To Die for Tano (2010)
Critic Consensus: No consensus yet.
Roberta Torre's first feature, TO DIE FOR TANO was a huge commercial and critical success in Italy, winning three awards at the Venice Film Festival, three Silver Ribbons from the Italian National Syndicate of Film Journalists and two David di Donatello ("Italian Oscar") awards for Best Music and Best Director. TO DIE FOR TANO caused a media sensation when it opened in Italy for lampooning the Italian mafia and for its stylistic audacity, blending Italian neo-realism, kitsch and an MTV sensibility to tell the true story of a small-time mob boss. The director filmed many of the scenes in the famous mafia-infested Vucciria section of Palermo and worked with non-professional actors -- many of whom were themselves small-time crooks with mafia affiliations -- teaching them to sing, dance and act. The music, from the hugely popular singer-songwriter Nino D'Angelo (GOMORRAH), combines rock and roll, rap, techno, samba and traditional Neapolitan folk songs. --© Official Site … More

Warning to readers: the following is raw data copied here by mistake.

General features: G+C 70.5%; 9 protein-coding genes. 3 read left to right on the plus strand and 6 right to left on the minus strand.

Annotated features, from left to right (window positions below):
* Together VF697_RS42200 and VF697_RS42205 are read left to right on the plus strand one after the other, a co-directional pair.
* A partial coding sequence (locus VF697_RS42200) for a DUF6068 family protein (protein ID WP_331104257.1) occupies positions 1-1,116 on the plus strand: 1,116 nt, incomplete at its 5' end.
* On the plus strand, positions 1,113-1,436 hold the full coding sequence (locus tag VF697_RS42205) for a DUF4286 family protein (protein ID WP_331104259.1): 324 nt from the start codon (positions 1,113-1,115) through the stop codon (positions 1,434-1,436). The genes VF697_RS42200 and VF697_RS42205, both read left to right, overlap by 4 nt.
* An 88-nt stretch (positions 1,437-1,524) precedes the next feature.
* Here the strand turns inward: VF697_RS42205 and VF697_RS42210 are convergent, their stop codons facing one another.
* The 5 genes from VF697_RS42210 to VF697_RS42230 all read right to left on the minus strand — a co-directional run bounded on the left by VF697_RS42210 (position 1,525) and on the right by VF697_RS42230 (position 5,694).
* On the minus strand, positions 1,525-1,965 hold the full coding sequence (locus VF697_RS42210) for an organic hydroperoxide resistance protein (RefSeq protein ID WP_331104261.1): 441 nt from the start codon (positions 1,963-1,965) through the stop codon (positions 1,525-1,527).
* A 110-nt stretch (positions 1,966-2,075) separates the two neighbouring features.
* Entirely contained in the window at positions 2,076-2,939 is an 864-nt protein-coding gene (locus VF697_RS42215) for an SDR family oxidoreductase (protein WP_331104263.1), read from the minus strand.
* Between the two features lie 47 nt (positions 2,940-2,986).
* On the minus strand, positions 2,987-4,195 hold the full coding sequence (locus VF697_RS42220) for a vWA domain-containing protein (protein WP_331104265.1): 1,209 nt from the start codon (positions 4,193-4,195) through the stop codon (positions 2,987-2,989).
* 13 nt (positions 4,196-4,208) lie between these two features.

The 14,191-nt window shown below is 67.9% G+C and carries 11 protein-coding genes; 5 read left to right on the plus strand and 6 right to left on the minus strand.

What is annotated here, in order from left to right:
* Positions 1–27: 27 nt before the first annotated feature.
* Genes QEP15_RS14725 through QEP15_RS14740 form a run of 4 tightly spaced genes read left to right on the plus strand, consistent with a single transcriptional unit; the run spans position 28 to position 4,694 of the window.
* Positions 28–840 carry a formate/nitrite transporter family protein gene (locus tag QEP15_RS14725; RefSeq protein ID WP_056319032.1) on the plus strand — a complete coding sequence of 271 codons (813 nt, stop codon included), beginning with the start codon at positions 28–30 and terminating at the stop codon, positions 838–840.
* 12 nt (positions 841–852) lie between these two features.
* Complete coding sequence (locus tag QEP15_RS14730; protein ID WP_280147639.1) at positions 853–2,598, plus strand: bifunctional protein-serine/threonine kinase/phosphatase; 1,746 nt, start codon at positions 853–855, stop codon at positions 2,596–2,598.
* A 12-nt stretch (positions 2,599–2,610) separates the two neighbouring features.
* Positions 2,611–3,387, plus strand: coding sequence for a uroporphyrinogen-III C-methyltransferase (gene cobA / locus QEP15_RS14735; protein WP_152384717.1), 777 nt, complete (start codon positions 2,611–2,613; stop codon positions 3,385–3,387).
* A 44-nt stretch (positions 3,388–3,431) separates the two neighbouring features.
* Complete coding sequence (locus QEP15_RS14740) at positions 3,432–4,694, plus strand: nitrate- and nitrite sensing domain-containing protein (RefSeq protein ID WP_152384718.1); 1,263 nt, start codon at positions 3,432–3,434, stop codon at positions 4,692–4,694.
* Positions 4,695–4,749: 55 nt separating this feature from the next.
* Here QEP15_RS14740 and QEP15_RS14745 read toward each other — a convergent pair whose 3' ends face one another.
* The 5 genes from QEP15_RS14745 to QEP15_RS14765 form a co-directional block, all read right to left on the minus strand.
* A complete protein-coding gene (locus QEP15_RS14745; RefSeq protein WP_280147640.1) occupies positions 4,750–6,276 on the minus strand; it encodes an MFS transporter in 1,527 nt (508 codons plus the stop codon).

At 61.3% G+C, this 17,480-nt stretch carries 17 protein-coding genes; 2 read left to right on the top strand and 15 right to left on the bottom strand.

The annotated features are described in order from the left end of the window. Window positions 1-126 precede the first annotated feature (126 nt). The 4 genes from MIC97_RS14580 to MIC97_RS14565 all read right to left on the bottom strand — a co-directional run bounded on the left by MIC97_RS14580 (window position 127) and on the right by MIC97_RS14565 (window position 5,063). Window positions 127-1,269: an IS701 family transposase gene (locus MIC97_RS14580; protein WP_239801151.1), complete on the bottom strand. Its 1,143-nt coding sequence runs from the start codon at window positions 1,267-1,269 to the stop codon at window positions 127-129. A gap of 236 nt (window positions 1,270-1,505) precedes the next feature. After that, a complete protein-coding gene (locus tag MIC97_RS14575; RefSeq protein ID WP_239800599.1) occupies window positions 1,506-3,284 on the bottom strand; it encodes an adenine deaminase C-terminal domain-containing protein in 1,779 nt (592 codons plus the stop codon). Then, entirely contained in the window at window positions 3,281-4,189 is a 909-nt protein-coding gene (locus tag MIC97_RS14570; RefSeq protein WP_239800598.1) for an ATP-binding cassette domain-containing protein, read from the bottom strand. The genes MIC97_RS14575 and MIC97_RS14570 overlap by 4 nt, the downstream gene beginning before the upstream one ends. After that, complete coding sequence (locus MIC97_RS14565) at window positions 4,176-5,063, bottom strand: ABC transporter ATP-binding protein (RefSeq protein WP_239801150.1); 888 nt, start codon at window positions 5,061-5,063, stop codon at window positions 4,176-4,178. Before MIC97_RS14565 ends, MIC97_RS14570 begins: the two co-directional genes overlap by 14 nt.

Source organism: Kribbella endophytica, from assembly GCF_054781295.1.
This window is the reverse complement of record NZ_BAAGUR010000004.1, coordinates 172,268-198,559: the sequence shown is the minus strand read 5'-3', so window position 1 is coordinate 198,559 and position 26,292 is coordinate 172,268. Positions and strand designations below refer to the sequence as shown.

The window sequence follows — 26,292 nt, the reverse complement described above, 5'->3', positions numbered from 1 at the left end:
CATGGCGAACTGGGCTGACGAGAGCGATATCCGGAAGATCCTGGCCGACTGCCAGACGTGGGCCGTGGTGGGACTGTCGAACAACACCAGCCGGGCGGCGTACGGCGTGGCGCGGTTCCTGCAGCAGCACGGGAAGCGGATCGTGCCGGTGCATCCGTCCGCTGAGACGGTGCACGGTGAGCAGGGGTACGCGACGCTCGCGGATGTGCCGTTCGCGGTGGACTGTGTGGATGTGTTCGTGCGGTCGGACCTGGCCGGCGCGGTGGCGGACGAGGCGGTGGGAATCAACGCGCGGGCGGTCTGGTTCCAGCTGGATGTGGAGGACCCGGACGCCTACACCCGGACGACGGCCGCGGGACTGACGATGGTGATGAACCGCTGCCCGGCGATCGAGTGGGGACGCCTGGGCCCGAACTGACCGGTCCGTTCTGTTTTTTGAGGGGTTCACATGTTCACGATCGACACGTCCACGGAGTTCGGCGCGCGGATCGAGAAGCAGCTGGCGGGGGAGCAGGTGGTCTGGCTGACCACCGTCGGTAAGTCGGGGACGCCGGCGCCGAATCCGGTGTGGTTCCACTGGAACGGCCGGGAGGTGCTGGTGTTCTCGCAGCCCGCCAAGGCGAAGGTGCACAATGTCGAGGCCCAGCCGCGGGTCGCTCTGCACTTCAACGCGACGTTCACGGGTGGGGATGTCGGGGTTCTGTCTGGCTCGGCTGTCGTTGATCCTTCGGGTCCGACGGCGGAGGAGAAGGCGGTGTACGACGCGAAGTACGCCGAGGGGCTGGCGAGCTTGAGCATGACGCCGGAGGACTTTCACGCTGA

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Critic Reviews for To Die for Tano
Torre's debut takes true incidents from the Mafia wars that plagued Palermo in the late '80s and kicks them into a deliriously gaudy farce.
The film is a low budget masterpiece of scathing satire and pointed allegory.
One for the Movies That Aren't Nearly as Clever as Their Directors Think They Are canon.
Audience Reviews for To Die for Tano
A campy, amateurish and very strange Italian musical about the downfall of a small time mafia boss, based on real-life events in Palermo. It's gratifying to see these hateful thugs reduced to mincing buffoons; a favorite sequence involves them disco dancing SATURDAY NIGHT FEVER style, looking very effeminate with their open neck shirts and gold chains as they sing "we are the mafia!" It may be worth searching for if you crave oddities.
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